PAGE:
Sovereign immunity is the legal principle that protects some governmental agencies from lawsuits because allowing the suits would disrupt "key government services" when money is spent on litigation.
Previous courts have upheld ERCOT's immunity, claiming that despite it not being an official government agency, it is a critical part of the electric industry. If a court were to find ERCOT monetarily responsible for any action it takes, it could essentially bankrupt the system, leaving Texas and its power grid without central management.
WATCH: What does ERCOT do? And why is it a nonprofit?
Whether or not grid operators will have the right to sue is currently in front of the Texas Supreme Court in another case brought before it years ago. Dallas-based Panda Power sued ERCOT in 2016, claiming that reports the grid operator put out said the state was woefully short on power generation. Using that prediction, Panda Power spent billions building new plants. But the report was wrong and at least one of the new plants went bankrupt.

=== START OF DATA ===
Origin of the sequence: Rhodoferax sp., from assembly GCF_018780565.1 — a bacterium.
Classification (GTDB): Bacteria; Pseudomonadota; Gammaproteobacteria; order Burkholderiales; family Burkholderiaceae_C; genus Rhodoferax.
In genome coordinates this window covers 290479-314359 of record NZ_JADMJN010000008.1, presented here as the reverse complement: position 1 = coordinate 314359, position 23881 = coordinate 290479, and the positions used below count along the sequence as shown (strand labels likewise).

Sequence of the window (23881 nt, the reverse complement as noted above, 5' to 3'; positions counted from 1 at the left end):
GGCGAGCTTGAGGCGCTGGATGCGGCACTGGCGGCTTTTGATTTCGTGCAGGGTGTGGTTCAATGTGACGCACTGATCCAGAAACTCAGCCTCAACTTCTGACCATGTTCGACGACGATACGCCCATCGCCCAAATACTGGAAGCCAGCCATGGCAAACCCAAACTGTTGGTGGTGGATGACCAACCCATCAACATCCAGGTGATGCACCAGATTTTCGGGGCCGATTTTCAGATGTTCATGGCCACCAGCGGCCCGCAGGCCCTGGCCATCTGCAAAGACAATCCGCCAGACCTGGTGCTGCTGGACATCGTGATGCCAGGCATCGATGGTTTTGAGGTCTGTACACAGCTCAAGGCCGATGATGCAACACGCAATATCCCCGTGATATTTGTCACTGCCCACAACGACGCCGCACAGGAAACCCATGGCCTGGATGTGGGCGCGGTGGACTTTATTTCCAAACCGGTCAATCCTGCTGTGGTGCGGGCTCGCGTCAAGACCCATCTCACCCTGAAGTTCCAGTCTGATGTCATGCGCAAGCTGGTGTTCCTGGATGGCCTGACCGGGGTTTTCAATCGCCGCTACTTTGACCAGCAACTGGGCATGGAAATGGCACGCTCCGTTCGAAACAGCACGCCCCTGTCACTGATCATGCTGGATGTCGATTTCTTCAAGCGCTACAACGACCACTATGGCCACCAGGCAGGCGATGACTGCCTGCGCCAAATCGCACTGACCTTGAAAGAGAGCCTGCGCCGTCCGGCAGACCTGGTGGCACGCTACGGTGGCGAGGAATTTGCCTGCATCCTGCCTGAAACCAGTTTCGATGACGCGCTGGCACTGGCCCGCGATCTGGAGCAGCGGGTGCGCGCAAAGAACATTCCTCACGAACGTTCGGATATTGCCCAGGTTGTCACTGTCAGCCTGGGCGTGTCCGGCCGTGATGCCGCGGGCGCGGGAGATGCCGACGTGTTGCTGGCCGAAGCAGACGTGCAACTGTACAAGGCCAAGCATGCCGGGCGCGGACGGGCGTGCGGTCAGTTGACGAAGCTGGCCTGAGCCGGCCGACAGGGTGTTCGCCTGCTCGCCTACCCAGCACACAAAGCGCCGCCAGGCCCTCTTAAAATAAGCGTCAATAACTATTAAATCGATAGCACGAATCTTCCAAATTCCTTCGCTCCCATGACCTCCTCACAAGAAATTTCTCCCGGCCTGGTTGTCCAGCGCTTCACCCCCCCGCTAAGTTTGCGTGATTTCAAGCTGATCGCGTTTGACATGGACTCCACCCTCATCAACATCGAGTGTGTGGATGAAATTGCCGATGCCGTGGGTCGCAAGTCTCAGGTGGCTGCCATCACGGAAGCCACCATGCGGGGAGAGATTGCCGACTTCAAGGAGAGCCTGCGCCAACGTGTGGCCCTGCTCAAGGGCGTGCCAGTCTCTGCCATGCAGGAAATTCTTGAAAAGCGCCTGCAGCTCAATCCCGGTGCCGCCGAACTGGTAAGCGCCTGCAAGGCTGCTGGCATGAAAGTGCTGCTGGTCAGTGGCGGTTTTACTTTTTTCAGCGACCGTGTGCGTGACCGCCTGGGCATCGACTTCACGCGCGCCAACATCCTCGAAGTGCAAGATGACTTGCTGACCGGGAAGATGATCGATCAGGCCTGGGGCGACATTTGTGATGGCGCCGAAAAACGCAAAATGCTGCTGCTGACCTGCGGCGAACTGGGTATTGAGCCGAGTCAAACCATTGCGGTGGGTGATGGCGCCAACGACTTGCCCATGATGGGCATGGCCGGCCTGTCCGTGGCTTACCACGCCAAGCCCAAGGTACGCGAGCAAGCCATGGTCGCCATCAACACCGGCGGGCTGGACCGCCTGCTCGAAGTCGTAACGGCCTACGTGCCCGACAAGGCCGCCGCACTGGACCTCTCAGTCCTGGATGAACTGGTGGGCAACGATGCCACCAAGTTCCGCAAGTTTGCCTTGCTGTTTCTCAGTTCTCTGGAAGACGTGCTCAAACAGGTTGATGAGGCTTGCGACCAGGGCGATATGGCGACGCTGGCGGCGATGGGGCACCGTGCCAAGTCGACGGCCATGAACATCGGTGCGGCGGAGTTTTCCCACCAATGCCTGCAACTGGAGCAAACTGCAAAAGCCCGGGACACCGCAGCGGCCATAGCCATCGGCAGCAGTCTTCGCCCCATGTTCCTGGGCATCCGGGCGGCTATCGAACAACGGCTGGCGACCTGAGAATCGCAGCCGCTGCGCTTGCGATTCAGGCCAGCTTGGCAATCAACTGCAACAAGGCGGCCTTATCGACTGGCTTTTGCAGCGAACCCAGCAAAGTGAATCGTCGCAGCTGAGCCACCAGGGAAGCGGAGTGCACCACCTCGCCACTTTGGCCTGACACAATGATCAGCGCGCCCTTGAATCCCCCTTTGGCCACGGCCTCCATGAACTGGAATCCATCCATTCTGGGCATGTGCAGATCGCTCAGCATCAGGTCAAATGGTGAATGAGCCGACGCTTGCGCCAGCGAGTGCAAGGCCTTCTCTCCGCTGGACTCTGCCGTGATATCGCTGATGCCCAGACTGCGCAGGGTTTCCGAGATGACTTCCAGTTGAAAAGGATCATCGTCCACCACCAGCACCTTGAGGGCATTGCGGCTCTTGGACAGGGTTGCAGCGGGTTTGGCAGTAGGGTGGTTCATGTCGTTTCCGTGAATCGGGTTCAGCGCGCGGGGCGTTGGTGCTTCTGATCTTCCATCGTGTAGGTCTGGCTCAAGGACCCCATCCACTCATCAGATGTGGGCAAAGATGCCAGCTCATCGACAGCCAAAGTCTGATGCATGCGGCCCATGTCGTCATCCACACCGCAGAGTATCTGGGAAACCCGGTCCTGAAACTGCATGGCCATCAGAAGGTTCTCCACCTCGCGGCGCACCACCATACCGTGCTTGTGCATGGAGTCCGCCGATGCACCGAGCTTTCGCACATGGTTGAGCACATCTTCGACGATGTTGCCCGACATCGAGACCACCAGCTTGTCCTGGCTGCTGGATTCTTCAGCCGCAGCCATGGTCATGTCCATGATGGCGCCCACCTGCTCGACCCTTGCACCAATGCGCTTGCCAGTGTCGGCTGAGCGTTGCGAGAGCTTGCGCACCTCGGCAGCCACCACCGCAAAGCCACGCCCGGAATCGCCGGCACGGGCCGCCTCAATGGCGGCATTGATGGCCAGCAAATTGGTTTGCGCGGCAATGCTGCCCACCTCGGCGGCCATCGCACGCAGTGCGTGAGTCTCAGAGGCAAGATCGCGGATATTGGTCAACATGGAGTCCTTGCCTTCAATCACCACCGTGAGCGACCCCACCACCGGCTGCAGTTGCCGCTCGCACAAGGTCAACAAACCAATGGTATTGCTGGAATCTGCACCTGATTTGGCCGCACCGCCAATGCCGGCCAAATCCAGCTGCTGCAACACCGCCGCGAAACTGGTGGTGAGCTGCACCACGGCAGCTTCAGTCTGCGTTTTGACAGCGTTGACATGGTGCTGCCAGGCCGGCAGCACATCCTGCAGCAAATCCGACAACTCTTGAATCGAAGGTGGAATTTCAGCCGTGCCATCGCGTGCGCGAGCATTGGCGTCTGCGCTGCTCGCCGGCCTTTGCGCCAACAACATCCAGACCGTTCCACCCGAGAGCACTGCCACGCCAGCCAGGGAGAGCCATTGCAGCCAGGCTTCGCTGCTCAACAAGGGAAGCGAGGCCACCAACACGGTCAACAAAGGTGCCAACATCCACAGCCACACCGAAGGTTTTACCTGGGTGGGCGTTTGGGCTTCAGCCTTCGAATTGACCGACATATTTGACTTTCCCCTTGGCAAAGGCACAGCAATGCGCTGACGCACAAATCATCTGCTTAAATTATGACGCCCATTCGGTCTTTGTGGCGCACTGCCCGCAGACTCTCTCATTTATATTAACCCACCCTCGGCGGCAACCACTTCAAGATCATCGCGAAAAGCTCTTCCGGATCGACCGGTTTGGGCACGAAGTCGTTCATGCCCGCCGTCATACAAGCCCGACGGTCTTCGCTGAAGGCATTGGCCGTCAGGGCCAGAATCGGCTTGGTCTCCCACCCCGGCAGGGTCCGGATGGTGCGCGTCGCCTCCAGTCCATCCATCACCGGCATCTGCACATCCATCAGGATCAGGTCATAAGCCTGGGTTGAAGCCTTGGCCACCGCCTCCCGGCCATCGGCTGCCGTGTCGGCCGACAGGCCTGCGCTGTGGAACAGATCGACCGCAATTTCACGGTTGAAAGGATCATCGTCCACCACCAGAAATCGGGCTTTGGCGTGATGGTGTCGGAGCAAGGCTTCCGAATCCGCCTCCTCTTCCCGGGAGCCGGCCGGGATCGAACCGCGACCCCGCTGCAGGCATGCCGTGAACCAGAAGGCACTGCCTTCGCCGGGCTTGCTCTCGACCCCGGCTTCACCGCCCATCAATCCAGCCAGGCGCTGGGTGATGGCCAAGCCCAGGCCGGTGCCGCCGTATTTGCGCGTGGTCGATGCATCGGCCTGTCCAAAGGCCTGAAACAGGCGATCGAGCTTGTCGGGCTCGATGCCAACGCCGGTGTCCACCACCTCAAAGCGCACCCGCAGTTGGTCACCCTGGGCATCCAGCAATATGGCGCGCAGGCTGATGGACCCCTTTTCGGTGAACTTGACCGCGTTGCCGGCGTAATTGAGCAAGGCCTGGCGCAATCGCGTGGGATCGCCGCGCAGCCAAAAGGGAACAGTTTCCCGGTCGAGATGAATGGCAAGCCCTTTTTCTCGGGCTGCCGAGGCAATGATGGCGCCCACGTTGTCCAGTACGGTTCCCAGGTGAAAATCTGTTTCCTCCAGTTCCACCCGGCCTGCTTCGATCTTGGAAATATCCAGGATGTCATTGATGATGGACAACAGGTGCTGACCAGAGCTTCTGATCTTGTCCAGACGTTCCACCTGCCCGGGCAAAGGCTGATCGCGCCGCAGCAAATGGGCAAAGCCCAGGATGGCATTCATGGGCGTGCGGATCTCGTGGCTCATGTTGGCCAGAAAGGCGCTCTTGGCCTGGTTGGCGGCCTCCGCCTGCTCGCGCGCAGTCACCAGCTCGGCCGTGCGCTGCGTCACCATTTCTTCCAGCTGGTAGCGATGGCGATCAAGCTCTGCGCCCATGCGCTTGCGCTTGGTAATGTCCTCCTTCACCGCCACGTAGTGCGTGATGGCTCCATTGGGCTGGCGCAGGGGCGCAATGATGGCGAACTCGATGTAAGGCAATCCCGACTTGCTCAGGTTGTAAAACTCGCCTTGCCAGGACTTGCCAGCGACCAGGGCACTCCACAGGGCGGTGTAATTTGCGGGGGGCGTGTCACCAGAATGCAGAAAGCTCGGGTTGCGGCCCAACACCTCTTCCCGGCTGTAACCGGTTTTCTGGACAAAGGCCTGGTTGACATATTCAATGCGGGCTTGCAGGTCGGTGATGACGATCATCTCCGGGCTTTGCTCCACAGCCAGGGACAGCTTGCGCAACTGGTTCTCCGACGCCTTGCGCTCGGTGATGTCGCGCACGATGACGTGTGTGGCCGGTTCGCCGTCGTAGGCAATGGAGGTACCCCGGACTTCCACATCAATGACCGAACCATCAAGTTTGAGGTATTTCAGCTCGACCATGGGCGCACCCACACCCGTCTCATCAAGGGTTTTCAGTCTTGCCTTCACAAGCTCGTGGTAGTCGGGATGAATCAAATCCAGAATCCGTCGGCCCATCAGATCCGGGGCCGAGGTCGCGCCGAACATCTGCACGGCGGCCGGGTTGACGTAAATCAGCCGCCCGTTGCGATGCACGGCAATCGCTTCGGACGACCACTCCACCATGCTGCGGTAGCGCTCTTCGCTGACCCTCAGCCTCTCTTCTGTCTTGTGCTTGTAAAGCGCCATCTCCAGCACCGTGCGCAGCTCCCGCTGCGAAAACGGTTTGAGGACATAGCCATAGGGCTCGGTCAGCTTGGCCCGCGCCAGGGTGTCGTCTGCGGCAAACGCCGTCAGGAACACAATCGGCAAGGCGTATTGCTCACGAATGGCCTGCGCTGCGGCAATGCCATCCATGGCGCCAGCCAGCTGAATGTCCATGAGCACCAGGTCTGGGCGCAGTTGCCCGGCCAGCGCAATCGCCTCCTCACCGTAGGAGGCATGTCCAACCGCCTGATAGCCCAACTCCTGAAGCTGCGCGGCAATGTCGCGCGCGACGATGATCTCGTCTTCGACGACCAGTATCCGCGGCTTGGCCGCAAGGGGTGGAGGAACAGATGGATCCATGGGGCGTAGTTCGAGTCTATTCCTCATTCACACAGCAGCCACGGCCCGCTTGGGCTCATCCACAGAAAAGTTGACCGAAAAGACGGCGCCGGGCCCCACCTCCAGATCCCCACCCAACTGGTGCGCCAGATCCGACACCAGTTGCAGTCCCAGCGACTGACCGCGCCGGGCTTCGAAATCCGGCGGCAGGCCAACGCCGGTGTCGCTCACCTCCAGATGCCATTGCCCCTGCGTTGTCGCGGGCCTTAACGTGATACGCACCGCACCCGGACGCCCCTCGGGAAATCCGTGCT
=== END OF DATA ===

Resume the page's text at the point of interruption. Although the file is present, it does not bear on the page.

The suit says ERCOT intentionally manipulated the projections, bowing to political pressure.
An appeals court upheld ERCOT's claim to immunity in 2018 and the case has now worked its way up to the Texas Supreme Court, where it's expected to be decided by the summer.
Lawyers across the state have filed new lawsuits against the operator in the wake of the 2021 winter storm. All the suits so far allege the grid operators didn't do enough to prevent massive blackouts that affected nearly 5 million Texans.
ERCOT didn't respond to a request for comment.
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